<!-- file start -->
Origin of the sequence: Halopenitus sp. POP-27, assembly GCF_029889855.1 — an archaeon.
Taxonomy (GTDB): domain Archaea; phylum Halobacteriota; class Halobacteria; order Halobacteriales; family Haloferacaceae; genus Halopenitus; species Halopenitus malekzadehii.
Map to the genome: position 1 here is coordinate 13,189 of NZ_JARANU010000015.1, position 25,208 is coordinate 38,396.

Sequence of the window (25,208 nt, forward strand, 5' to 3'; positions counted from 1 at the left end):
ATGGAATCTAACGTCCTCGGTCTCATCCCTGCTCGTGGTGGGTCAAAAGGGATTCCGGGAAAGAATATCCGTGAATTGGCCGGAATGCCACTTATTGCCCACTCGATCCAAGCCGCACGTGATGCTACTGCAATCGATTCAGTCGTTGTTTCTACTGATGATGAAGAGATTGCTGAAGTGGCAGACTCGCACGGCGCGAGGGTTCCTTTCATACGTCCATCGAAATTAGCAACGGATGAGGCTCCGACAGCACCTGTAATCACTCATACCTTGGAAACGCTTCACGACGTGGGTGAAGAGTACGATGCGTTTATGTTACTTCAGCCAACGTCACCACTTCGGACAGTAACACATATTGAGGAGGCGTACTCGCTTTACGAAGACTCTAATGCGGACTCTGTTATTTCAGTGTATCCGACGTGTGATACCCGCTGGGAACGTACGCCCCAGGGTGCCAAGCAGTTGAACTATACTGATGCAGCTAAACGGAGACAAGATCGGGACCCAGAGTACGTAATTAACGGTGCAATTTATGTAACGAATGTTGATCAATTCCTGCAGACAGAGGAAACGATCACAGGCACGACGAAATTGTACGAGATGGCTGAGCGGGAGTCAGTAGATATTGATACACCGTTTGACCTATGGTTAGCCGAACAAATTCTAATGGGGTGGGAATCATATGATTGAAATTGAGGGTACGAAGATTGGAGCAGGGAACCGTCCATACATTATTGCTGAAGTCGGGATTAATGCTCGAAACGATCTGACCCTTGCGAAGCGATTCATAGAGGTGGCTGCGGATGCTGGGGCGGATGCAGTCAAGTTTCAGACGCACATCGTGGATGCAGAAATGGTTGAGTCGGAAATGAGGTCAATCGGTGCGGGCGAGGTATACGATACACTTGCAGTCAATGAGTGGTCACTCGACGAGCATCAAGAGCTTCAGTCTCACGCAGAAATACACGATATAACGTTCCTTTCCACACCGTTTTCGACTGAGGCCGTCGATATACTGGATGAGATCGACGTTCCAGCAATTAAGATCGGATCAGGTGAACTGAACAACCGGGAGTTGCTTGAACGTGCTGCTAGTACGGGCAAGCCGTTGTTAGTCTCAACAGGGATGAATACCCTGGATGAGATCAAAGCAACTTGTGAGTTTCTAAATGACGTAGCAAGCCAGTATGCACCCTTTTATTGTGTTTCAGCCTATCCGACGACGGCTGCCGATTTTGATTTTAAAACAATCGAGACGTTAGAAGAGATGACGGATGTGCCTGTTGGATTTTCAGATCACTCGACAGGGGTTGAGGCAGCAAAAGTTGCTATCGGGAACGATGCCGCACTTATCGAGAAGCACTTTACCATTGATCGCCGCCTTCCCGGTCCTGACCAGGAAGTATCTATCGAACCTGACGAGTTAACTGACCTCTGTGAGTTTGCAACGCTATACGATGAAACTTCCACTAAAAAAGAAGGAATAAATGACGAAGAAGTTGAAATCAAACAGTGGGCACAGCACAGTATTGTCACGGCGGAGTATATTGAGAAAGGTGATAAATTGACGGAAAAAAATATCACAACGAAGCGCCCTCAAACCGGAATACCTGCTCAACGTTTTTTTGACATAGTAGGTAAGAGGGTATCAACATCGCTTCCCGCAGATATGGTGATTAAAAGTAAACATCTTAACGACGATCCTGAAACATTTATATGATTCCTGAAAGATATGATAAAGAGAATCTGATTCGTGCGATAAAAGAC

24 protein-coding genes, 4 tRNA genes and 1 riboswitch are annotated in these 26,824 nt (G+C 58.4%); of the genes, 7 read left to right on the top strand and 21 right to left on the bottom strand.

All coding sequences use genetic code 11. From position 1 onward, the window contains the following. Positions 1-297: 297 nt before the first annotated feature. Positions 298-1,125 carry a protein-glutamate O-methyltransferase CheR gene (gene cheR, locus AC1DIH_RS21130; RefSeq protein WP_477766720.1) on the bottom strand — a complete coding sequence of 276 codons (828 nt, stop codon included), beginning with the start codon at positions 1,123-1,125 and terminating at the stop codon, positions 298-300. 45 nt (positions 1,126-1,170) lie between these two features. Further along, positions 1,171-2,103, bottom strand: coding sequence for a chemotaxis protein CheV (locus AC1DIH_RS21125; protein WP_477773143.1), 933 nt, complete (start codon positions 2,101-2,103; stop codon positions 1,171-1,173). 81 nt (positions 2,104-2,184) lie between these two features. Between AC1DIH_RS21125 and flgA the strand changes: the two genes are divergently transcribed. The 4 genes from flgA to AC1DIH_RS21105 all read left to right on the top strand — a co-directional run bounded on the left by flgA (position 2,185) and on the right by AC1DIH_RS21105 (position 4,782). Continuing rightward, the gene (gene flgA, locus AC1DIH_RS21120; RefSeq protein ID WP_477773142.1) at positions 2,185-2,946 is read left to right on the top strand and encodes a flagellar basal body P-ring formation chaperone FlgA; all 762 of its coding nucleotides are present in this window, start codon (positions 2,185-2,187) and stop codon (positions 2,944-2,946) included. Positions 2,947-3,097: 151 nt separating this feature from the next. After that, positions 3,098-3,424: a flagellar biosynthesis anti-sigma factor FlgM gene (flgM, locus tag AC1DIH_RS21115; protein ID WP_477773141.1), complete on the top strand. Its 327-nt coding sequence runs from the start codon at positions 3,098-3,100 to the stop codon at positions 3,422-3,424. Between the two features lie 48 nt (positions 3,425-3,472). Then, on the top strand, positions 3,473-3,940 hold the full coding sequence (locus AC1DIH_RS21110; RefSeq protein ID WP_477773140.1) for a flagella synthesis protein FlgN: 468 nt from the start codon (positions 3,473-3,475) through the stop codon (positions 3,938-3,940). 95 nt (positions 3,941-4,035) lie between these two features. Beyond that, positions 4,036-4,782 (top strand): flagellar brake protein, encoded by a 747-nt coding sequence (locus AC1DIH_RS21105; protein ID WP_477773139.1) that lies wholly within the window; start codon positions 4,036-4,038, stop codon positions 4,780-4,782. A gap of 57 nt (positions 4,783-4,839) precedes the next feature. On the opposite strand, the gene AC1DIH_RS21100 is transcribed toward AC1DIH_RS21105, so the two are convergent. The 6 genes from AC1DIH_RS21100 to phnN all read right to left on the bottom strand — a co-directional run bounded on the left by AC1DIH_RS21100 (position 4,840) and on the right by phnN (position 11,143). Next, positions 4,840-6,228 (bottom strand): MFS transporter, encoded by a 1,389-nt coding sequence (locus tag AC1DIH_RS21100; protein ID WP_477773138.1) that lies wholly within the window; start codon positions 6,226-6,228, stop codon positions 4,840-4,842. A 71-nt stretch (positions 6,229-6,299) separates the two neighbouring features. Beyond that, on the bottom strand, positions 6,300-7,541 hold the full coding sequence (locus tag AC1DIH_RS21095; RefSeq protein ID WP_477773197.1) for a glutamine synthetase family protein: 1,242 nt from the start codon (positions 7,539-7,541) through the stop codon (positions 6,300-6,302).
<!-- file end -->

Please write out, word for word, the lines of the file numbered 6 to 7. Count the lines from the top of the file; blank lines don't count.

24 protein-coding genes, 4 tRNA genes and 1 riboswitch are annotated in these 26,824 nt (G+C 58.4%); of the genes, 7 read left to right on the top strand and 21 right to left on the bottom strand.

All coding sequences use genetic code 11. From position 1 onward, the window contains the following. Positions 1-297: 297 nt before the first annotated feature. Positions 298-1,125 carry a protein-glutamate O-methyltransferase CheR gene (gene cheR, locus AC1DIH_RS21130; RefSeq protein WP_477766720.1) on the bottom strand — a complete coding sequence of 276 codons (828 nt, stop codon included), beginning with the start codon at positions 1,123-1,125 and terminating at the stop codon, positions 298-300. 45 nt (positions 1,126-1,170) lie between these two features. Further along, positions 1,171-2,103, bottom strand: coding sequence for a chemotaxis protein CheV (locus AC1DIH_RS21125; protein WP_477773143.1), 933 nt, complete (start codon positions 2,101-2,103; stop codon positions 1,171-1,173). 81 nt (positions 2,104-2,184) lie between these two features. Between AC1DIH_RS21125 and flgA the strand changes: the two genes are divergently transcribed. The 4 genes from flgA to AC1DIH_RS21105 all read left to right on the top strand — a co-directional run bounded on the left by flgA (position 2,185) and on the right by AC1DIH_RS21105 (position 4,782). Continuing rightward, the gene (gene flgA, locus AC1DIH_RS21120; RefSeq protein ID WP_477773142.1) at positions 2,185-2,946 is read left to right on the top strand and encodes a flagellar basal body P-ring formation chaperone FlgA; all 762 of its coding nucleotides are present in this window, start codon (positions 2,185-2,187) and stop codon (positions 2,944-2,946) included. Positions 2,947-3,097: 151 nt separating this feature from the next. After that, positions 3,098-3,424: a flagellar biosynthesis anti-sigma factor FlgM gene (flgM, locus tag AC1DIH_RS21115; protein ID WP_477773141.1), complete on the top strand. Its 327-nt coding sequence runs from the start codon at positions 3,098-3,100 to the stop codon at positions 3,422-3,424. Between the two features lie 48 nt (positions 3,425-3,472). Then, on the top strand, positions 3,473-3,940 hold the full coding sequence (locus AC1DIH_RS21110; RefSeq protein ID WP_477773140.1) for a flagella synthesis protein FlgN: 468 nt from the start codon (positions 3,473-3,475) through the stop codon (positions 3,938-3,940). 95 nt (positions 3,941-4,035) lie between these two features. Beyond that, positions 4,036-4,782 (top strand): flagellar brake protein, encoded by a 747-nt coding sequence (locus AC1DIH_RS21105; protein ID WP_477773139.1) that lies wholly within the window; start codon positions 4,036-4,038, stop codon positions 4,780-4,782. A gap of 57 nt (positions 4,783-4,839) precedes the next feature. On the opposite strand, the gene AC1DIH_RS21100 is transcribed toward AC1DIH_RS21105, so the two are convergent. The 6 genes from AC1DIH_RS21100 to phnN all read right to left on the bottom strand — a co-directional run bounded on the left by AC1DIH_RS21100 (position 4,840) and on the right by phnN (position 11,143). Next, positions 4,840-6,228 (bottom strand): MFS transporter, encoded by a 1,389-nt coding sequence (locus tag AC1DIH_RS21100; protein ID WP_477773138.1) that lies wholly within the window; start codon positions 6,226-6,228, stop codon positions 4,840-4,842. A 71-nt stretch (positions 6,229-6,299) separates the two neighbouring features. Beyond that, on the bottom strand, positions 6,300-7,541 hold the full coding sequence (locus tag AC1DIH_RS21095; RefSeq protein ID WP_477773197.1) for a glutamine synthetase family protein: 1,242 nt from the start codon (positions 7,539-7,541) through the stop codon (positions 6,300-6,302).